Most artists making an album will maybe record a dozen songs, but Cathal McConnell set down 123 tracks, from The Amadán to The Wind that Shakes the Barley
I’VE had cause in the past to describe Cathal McConnell, the renowned flautist and singer with the Boys of the Lough, as a walking repository of traditional music and song. He has never been slow to pass repertoire on to other, often younger, musicians, but this week a considerable portion of his vast song store becomes readily accessible with the publication of I Have Travelled This Country, a book and six-hour audio DVD featuring no fewer than 123 of his songs.
The book and DVD, published by Lughnasa Music of Dundalk, Ireland, has its Scottish launch tomorrow night at the Irish Consulate in Edinburgh. Receptions at the consulate are beginning to be something of a habit for the 67-year-old McConnell, Fermanagh-born but long a resident in Edinburgh. Last year saw him honoured there after his contribution to traditional music had been recognised by a prestigious Gradam Ceóil award from TG4, the Irish Gaelic television channel, and also by the Willie Clancy Summer School in west Clare.
“It’s not all of my repertoire, but quite a lot of it,” McConnell tells me, having just returned from the Netherlands, where he was performing with the fine Irish fiddler Gerry O’Connor, an old friend in music who steered the project to record and publish the singer’s repertoire.
It had its origins three years ago when flautist and fiddler were driving from Dublin to a gig in County Galway, with the Breton guitarist Gilles le Bigot. Le Bigot asked McConnell if he could record one or two of his songs during the journey to prime him for the concert. McConnell duly serenaded him with 29.
“I didn’t think it was any big deal,” he recalls, “but Gerry thought it was amazing, and a lot of the songs he hadn’t heard before.”
As O’Connor himself says, “I realised immediately that here was a significant body of songs which were at risk of being lost. With this in mind, I applied to the Arts Council of Ireland for funding to record and transcribe this repertoire.”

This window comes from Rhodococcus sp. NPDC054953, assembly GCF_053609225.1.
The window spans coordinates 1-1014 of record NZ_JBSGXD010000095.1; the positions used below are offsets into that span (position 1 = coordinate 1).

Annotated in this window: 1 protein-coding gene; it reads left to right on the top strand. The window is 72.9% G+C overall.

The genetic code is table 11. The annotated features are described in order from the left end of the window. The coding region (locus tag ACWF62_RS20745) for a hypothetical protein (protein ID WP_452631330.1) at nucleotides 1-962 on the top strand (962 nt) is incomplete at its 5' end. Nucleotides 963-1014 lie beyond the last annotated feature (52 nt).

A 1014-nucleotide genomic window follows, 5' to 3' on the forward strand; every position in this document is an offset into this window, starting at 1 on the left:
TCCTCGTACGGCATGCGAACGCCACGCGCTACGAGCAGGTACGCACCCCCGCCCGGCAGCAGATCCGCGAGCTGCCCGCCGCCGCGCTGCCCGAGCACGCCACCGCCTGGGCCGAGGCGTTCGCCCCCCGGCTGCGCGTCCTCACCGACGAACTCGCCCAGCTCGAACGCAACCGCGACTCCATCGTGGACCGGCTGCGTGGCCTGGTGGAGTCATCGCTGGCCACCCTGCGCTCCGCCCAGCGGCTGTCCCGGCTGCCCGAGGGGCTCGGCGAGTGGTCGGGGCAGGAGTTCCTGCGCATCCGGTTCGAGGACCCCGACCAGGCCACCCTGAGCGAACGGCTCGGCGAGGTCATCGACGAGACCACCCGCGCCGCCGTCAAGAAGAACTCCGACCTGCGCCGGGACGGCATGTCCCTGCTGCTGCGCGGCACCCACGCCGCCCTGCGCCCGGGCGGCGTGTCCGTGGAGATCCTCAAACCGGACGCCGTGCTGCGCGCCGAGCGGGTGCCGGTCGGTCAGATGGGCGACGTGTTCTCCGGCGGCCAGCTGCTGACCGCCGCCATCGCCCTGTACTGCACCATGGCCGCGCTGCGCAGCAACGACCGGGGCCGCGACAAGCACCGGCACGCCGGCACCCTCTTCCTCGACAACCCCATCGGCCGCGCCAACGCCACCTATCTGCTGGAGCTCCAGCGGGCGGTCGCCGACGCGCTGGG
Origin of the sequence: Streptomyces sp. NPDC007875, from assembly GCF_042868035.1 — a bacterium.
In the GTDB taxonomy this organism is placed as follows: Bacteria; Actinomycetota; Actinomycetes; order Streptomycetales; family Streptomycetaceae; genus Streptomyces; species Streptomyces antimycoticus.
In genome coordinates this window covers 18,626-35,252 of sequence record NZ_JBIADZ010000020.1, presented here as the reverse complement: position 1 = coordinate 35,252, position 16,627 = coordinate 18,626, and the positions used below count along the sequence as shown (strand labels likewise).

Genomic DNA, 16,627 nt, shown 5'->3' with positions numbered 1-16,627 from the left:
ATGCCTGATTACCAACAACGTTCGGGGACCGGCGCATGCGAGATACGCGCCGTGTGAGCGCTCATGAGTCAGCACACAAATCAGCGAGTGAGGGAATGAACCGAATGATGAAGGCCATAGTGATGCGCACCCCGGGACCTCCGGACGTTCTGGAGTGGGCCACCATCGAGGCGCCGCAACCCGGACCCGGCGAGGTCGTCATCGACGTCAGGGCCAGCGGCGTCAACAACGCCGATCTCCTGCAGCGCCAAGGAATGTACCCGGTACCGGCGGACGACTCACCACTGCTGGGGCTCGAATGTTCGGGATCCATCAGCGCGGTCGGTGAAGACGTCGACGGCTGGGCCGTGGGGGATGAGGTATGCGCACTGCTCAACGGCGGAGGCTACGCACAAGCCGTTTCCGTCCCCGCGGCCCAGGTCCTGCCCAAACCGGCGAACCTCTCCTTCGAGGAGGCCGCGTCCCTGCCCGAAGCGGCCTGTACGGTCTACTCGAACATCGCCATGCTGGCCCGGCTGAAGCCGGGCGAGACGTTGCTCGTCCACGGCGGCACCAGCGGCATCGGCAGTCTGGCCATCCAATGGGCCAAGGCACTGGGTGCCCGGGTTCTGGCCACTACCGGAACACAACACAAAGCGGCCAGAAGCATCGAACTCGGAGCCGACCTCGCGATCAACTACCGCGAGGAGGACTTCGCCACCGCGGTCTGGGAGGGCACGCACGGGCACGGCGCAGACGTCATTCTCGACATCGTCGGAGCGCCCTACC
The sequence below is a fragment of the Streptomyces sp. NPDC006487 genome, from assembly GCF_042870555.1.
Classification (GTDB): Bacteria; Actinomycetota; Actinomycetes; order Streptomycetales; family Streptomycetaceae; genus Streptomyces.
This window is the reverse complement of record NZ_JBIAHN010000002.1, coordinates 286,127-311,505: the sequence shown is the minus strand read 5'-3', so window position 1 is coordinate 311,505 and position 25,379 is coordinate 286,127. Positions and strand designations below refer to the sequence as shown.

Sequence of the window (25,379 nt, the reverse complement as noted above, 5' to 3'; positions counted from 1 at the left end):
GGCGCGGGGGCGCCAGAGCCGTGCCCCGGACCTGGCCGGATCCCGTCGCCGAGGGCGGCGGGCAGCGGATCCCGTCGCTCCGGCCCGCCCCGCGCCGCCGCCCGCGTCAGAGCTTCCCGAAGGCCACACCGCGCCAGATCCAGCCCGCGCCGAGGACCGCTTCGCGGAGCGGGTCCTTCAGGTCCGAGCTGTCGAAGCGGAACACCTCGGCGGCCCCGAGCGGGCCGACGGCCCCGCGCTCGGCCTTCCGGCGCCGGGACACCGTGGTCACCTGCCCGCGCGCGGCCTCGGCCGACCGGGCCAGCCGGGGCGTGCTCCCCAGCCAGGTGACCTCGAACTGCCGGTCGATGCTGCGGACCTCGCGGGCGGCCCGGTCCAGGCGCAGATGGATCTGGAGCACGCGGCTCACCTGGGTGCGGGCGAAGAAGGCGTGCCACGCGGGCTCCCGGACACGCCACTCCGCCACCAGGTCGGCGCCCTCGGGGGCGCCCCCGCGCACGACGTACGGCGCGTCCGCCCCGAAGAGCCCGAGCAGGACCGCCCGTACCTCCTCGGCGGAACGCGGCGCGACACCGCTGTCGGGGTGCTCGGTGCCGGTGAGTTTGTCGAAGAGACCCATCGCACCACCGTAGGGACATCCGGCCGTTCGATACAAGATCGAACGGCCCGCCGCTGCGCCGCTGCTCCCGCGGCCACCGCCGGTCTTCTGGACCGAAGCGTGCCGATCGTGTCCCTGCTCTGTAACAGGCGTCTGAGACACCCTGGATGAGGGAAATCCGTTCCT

McConnell started making trips to Belfast, where O’Connor’s son, Dónal, gradually recorded 123 of his songs at his Seachrán Studios. It was a process that McConnell found wearing.
“It was very hard,” he says, “archive singing rather than performance singing. I wouldn’t want to do it again.”
Starting, alphabetically, with The Amadán (“The Idiot”) and ending with The Wind that Shakes the Barley, the songs combine Irish classics such as Carrickfergus and Bold Robert Emmet and numbers particularly associated with McConnell, like The Flower of Magherally, with a wealth of lesser known material, including several written by his father, Sandy McConnell (who recorded for the BBC in the 1950s).
In a way, the publishing process has simply been a formalising of what McConnell has been doing all his days. Fellow traditional musicians are quick to acknowledge his generosity of spirit in passing on material. In his foreword to the book, the Northern Ireland singer Len Graham points out that McConnell “always acknowledges his sources and has enthusiastically celebrated and shared his love for his native tradition with countless younger singers and musicians from all over the world. We owe him a great debt.”
McConnell’s fellow Boy of the Lough, Dave Richardson, similarly pays tribute: “He sings to you rather than at you. He wants you to focus on the message of the song rather than on him as a performer. He’s passing on the music, not using it to impress.”
Having published his songs, would McConnell consider embarking on a similar exercise to publish his compendious store of tunes? “Oh my God no,” he responds, with some feeling. “As the man who got all his teeth out said, ‘Never again.’”
• I Have Travelled This Country, compiled by Gerry O’Connor and edited by Sile Boylan, is published by Lughnasa Music. To order, see www.cathalmcconnell.com/home
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